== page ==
Topic: Growth of 2D single crystal materials for electronic applications
Speaker: Professor Luigi Colombo - Retiree of Texas Instrument
Host: Professor David Tomanek
Date: Thursday, October 18, 2018
Time: 12:00 PM
Location: 1400 BPS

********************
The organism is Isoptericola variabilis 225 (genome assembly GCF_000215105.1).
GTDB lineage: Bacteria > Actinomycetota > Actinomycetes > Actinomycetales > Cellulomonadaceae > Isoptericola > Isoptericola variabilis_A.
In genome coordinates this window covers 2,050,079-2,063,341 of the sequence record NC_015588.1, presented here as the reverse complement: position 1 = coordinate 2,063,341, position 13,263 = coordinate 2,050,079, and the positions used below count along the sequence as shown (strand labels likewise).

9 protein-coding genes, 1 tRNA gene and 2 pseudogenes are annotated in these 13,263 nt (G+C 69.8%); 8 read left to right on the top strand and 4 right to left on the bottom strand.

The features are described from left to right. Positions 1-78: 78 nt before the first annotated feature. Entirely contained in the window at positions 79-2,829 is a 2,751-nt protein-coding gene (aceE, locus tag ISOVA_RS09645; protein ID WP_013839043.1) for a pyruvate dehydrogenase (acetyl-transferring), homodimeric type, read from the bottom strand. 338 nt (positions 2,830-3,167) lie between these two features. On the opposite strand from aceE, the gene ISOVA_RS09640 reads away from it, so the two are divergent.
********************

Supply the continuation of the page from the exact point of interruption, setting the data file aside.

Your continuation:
Single crystals are at the heart of electronic devices. Silicon and germanium were the first materials to have been manufactured as single crystals for electronic applications and have led to the success of the transistor first and later integrated circuits. Two-dimensional (2D) materials have received a lot of attention over the past decade with the hope that they could be used to for either enabling scaling of transistors beyond CMOS or for new electronic applications. What is common between the multicomponent compounds, III-Vs, IV-VIs, and II-VIs, is that 2D materials can also be grown from solutions. But rather than growing them from liquid solutions they have been grown from solid solutions; for example, graphene, bi-layer graphene, graphite and hexagonal boron nitride can be grown from M-C or M-BN solutions respectively, M = Ni, Co, Fe, and others, using a process very much like liquid phase epitaxy. The principal difference is that the “substrate” is the solvent itself. Some transition metal dichalcogenides can also be grown from solutions. In this presentation, I will review the growth and control of composition of 2D materials and compare the process to that of other compounds semiconductors.